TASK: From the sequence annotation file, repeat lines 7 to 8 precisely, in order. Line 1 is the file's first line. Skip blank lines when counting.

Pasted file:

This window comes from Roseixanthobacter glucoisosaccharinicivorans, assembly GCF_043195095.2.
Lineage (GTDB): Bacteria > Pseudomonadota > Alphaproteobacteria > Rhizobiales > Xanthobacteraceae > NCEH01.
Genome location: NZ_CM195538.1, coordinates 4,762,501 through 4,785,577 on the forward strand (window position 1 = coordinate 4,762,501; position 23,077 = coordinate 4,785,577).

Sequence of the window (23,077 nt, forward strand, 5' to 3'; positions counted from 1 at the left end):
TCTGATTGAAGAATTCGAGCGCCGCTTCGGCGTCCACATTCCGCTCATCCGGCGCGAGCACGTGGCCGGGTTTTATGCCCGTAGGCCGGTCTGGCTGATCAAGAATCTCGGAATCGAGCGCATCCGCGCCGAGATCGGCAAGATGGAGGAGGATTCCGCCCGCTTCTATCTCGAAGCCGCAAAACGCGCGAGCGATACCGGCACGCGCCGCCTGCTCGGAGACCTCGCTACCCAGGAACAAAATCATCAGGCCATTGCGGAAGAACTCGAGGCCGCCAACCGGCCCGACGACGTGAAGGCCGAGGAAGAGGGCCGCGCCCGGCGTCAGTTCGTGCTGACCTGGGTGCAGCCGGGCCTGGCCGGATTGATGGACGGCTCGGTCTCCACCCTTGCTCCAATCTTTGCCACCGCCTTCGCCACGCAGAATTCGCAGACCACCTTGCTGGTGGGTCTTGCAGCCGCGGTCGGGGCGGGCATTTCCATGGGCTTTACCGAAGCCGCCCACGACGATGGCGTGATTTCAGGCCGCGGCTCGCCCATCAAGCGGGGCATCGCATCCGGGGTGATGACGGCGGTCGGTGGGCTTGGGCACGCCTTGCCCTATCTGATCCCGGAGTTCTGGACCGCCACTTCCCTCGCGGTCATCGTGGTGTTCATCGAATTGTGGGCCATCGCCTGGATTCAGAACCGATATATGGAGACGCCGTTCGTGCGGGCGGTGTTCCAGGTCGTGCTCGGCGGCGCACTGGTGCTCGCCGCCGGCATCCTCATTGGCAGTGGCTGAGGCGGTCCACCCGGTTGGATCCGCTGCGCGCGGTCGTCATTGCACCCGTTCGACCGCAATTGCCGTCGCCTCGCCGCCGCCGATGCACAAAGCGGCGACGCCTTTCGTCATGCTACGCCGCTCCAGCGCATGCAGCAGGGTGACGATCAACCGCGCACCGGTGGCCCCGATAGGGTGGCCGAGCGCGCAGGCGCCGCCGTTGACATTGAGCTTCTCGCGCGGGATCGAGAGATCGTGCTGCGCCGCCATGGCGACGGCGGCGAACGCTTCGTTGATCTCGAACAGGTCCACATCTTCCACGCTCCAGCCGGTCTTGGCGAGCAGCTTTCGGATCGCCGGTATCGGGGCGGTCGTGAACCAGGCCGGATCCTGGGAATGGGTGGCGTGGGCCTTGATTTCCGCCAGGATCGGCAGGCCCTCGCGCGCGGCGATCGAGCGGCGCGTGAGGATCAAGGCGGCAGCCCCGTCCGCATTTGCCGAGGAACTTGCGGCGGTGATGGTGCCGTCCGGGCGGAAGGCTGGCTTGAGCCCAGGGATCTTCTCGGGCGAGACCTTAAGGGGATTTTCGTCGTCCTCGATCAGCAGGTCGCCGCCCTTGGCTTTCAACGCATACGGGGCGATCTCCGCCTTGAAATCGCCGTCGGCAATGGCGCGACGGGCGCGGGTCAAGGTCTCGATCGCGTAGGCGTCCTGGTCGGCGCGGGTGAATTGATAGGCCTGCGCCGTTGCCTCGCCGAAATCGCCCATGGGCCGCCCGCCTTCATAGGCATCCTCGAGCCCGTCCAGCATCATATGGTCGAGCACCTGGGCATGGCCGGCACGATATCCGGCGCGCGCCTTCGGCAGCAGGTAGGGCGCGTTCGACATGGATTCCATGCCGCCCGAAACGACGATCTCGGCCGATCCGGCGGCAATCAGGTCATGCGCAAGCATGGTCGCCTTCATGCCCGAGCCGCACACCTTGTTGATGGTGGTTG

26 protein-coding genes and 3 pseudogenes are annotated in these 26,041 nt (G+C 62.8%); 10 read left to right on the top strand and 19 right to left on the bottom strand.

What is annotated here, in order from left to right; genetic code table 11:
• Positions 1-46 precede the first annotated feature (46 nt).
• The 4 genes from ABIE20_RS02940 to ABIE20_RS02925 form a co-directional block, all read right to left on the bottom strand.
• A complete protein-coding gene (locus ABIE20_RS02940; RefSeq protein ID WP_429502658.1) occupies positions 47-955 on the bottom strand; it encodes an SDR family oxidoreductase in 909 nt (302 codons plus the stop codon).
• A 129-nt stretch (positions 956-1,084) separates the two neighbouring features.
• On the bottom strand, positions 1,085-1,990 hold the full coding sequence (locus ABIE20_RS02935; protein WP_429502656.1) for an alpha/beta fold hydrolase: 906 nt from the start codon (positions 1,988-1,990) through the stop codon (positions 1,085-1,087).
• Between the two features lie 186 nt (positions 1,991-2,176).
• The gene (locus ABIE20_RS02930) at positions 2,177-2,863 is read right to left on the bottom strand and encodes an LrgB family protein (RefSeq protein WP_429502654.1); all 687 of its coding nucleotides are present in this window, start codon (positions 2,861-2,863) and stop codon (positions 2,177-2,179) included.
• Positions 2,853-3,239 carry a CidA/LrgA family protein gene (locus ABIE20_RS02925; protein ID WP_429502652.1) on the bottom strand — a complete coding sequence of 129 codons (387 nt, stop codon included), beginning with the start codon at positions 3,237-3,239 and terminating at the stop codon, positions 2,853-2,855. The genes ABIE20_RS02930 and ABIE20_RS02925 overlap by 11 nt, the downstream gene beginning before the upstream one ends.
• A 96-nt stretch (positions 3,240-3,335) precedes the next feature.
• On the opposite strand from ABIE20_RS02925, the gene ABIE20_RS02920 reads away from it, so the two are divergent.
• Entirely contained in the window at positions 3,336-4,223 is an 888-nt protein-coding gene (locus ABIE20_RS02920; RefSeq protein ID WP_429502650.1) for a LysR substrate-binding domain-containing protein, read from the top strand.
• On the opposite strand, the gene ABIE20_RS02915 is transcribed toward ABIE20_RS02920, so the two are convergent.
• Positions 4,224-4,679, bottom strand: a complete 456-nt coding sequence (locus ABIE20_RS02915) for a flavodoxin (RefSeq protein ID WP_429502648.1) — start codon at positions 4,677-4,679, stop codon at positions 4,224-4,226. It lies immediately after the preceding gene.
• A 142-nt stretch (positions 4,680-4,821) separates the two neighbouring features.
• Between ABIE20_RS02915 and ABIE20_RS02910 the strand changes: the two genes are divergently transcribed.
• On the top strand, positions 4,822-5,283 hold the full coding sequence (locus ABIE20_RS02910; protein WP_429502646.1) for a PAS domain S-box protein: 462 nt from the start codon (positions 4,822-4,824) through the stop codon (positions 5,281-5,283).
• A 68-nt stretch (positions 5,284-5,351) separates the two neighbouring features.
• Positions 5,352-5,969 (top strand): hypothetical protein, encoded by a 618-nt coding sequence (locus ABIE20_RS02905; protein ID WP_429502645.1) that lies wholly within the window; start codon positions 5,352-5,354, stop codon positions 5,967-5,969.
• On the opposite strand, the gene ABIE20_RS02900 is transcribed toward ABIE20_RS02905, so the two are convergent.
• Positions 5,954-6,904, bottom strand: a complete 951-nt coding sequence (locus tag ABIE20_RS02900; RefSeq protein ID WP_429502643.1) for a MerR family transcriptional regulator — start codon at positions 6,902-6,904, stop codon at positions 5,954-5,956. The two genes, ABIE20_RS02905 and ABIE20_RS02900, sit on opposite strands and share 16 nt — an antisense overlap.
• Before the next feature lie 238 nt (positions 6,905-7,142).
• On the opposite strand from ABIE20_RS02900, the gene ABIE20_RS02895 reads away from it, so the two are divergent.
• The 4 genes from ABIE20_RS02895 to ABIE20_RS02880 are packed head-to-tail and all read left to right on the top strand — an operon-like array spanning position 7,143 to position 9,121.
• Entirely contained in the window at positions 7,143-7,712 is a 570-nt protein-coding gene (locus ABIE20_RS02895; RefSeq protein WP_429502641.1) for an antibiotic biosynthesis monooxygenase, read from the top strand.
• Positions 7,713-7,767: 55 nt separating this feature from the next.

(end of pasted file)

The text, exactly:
What is annotated here, in order from left to right; genetic code table 11:
• Positions 1-46 precede the first annotated feature (46 nt).